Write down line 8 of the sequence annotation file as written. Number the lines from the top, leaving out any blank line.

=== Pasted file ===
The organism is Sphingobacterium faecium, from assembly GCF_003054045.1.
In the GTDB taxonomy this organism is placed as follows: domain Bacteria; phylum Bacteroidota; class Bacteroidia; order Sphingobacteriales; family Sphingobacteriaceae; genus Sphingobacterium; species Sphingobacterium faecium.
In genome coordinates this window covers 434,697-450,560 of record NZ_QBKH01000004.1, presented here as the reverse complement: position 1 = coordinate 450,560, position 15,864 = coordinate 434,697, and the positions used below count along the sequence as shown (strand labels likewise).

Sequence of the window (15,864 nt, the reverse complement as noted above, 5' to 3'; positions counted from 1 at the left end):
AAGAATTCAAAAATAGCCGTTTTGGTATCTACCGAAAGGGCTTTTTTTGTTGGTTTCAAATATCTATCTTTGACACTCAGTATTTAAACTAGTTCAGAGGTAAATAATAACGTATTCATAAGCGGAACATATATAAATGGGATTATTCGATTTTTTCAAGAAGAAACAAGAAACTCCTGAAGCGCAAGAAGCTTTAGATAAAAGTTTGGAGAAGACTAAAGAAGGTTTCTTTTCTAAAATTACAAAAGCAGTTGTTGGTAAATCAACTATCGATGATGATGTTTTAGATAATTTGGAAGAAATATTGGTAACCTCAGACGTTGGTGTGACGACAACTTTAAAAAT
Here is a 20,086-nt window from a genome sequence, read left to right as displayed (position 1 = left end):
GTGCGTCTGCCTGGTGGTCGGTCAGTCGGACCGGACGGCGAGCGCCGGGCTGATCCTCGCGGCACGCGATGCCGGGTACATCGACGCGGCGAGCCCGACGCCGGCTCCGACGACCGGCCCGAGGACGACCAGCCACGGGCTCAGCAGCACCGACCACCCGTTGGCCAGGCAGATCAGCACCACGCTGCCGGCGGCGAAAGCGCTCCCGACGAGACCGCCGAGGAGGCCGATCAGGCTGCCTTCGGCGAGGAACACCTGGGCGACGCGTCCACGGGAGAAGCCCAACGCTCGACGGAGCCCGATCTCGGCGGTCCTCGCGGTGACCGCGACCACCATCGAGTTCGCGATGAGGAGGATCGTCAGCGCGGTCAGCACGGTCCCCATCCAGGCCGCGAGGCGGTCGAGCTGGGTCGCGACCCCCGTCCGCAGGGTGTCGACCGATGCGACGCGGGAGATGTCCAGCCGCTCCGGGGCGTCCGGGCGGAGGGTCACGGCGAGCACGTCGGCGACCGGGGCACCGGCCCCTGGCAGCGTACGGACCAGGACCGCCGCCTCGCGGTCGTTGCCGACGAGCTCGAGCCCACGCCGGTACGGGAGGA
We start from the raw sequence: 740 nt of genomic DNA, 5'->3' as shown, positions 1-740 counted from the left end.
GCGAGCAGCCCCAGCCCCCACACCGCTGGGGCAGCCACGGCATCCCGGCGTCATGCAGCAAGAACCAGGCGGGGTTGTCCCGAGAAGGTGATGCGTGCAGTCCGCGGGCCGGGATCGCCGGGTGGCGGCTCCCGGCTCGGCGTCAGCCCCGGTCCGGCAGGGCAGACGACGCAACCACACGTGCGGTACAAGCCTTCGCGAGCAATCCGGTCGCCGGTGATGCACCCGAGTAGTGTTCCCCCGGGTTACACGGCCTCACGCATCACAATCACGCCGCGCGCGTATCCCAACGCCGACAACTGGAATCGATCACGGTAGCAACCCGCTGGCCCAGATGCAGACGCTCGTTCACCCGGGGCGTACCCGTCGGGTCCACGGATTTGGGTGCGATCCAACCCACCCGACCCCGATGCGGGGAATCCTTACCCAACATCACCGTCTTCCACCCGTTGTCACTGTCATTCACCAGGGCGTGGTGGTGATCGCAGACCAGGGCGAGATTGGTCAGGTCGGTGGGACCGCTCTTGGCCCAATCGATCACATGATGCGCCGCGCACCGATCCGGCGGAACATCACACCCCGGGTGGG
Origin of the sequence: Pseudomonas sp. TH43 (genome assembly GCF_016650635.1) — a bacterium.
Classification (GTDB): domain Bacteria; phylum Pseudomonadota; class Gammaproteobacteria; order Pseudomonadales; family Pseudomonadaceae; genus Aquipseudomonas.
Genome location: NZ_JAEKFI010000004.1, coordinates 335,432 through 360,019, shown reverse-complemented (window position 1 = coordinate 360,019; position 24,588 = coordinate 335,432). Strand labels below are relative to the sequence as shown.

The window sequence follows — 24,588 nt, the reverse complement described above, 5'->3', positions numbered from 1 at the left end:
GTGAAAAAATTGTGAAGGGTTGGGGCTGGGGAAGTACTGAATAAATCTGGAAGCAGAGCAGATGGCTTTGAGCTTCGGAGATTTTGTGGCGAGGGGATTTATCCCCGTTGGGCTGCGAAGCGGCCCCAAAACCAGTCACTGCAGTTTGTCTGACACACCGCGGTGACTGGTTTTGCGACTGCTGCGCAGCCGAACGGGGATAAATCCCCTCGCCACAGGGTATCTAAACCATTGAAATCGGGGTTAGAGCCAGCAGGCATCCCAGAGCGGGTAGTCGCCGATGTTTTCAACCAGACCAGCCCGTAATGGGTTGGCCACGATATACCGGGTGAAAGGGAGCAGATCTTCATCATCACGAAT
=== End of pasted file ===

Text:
We start from the raw sequence: 740 nt of genomic DNA, 5'->3' as shown, positions 1-740 counted from the left end.